committed nearly six thousand years ago ? I would “ not willingly offend in speaking of original sin; but I or can no more be persuaded that sin can descend in the “ blood, than I can that a man's knowledge and abilities 6 can run in the veins; for I believe a man may be as “ easily born a ready-made philosopher or divine, as he “ can be born a ready-made profligate or sinner. · But “ supposing there was such traductive guilt, the child, “ surely, could no more deserve punishment for it than 66 he could for inheriting his father's distempers; which, 6 in charity, one would suppose would deserve pity rather

6 than punishment. Nay, it would seem altogether in“ consistent with Divine justice and mercy, because the “guilt must have been infused into the soul by God, “ when he originally made it, which would argue a double “ degree of pravity; first, to implant sin in man, and “ then to punish him for it. How tremendous! to ima“gine God inflicting conscious misery, and that eternally, “ on millions and millions for a single sin committed be“ fore they were brought into existence. How frightful " to suppose, that he takes the sweet infant by death from o the affectionate mother's breast, almost as soon as it “ becomes capable of casting its innocent smiles in her “ face, and the still more advanced little prattler from the “ father's knee, and cast them both into hell, to suffer “ conscious misery without end, for they know not what.”

Far be it from me to mean the smallest disrespect to Mr. Sullivan, but really this language of the nursery, this lullaby sort of reasoning, puts at defiance all serious' refutation. It first creates a frightful image, and then tells those, whom it might fill with apprehension, not to be afraid. If Christ died for all; if as in Adam all die, even so in Christ shall all be made alive; and if, moreover, our Saviour himself took little children and blessed them, and even declared, (with an emblem borrowed from their simplicity) that of such was the kingdom of heaven; there is surely more consolation to be derived from these words than from any arguments Mr. Sullivan could supply. But from what page of the holy scriptures does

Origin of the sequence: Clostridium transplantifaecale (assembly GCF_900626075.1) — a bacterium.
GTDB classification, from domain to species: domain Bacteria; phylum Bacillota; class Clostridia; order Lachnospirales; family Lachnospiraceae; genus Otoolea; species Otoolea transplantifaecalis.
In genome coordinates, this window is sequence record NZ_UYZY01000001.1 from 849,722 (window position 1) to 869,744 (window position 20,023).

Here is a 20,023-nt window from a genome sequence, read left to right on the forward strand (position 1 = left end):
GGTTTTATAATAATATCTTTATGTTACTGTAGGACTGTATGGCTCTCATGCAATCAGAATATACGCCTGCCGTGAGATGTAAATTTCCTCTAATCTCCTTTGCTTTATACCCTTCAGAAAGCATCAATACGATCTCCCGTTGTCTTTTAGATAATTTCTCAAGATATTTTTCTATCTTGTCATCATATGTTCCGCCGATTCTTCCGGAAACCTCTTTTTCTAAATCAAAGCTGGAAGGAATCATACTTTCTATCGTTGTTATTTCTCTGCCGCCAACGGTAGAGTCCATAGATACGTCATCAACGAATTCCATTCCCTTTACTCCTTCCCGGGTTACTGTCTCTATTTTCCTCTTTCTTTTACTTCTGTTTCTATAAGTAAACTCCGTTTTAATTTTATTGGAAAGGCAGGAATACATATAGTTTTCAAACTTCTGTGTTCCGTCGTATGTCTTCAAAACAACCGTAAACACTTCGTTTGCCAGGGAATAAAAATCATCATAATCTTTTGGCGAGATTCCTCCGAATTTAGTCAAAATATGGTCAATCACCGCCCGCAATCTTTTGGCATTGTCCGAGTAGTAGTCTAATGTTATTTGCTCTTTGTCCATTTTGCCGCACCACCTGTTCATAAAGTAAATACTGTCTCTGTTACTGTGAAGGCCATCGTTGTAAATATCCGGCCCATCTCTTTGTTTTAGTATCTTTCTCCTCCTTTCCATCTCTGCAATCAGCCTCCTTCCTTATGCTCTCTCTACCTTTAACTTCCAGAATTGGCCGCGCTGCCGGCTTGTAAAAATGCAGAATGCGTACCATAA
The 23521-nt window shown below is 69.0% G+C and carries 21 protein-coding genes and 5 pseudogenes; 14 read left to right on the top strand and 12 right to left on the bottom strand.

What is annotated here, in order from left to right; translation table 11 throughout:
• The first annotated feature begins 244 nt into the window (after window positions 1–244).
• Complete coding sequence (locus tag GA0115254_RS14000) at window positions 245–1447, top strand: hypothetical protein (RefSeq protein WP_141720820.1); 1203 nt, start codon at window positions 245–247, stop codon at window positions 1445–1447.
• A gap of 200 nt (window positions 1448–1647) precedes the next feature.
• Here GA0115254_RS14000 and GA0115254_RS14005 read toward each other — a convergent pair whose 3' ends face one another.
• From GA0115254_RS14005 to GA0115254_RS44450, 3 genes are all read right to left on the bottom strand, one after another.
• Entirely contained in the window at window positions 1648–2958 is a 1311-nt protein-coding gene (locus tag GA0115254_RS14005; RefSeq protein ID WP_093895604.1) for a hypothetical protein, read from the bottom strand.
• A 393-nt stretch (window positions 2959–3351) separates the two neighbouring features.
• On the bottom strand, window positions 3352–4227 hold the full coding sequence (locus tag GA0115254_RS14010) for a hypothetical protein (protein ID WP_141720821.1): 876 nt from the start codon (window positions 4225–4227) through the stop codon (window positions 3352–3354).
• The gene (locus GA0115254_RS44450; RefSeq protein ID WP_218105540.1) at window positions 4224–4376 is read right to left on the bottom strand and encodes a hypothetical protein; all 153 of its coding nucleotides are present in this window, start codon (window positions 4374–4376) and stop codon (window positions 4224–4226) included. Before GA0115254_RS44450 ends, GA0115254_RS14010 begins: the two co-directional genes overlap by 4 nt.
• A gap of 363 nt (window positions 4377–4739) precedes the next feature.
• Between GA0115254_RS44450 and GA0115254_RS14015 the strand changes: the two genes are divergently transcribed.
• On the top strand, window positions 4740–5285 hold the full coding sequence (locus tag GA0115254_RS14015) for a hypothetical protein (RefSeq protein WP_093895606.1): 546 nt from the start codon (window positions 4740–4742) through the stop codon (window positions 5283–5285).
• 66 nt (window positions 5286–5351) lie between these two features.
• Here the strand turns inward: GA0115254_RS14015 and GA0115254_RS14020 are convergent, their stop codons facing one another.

he draw his terrific imagery? They plainly tell us, that man fell from his primitive state, and that through Christ he was to be restored; that he had become subject to sin and death, and from that bondage he was to be released. Granting, therefore, the child could not personally sin, he must personally die, and the resurrection unto eternal life was to be the free gift of God through Jesus Christ.

In the personal offences, which Mr. S. justly applies to every individual, the child could not be implicated; but these were the consequences of a corrupted nature, of which he equally partook, and which was only to be purified through Him who was to redeem, to regenerate, and to restore.

We beseech Mr. Sullivan, therefore, to consider, that with this rust and refuse he is sweeping away all the doctrines of Christianity. That the whole of them depend upon man's lost and helpless condition, and look to his recovery and pardon. But upon his own assumption, also, and according to his own measure of faith, what defence of revelation (and he professes to undertake it) has he left? He may, and indeed does, stand up as an advocate for the necessity and dignity of religion; but then he is only an advocate for his own religious system, and which the doubts and cavils of others may claim a right to cleanse of many of its corruptions, till at last the book, which the pilgrim, just escaped from atheism, saw with joy in the hands of rational Christianity, because apparently so like his own, shall appear with half its leaves